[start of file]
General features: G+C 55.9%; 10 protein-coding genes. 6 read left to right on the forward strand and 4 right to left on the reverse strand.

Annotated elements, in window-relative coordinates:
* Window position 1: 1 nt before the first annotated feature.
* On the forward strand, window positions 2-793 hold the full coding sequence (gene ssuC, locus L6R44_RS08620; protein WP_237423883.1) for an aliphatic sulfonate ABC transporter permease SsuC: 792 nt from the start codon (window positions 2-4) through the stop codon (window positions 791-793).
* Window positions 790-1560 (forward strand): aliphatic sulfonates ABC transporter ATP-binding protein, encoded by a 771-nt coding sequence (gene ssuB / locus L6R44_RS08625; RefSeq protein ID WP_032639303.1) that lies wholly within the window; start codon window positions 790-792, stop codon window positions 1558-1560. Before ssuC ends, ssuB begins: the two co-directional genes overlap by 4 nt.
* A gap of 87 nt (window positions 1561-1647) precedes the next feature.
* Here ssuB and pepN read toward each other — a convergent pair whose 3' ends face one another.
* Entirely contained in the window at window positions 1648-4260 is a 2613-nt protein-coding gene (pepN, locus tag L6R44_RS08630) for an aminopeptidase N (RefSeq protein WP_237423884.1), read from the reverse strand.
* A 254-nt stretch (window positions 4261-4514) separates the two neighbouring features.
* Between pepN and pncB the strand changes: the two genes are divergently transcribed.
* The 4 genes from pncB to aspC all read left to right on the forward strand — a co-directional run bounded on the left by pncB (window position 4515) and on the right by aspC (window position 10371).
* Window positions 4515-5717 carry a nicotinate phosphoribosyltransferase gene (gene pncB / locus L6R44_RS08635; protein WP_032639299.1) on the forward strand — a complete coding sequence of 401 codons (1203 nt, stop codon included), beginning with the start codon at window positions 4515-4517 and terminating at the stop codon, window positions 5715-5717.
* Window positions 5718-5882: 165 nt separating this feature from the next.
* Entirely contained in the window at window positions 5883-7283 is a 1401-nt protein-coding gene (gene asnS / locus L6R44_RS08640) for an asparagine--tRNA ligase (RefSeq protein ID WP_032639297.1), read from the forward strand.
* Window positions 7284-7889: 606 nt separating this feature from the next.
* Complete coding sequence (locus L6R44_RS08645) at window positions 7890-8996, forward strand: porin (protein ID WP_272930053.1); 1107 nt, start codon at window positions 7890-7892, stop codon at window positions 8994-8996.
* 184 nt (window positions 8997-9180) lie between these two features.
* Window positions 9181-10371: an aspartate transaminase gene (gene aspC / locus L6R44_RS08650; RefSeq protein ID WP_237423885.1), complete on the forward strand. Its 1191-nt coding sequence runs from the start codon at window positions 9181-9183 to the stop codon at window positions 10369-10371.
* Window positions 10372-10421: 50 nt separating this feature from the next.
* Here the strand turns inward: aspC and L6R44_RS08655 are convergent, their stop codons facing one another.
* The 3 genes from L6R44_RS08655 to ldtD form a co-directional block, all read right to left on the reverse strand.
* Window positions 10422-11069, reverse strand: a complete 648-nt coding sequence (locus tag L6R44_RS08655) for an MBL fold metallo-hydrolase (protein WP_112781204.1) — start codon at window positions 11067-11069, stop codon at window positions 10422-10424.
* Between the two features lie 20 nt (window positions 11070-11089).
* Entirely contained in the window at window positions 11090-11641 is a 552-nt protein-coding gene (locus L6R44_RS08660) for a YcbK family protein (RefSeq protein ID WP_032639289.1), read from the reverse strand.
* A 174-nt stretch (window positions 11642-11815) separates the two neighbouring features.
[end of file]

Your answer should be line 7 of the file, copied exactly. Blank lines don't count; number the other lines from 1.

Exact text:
* Here ssuB and pepN read toward each other — a convergent pair whose 3' ends face one another.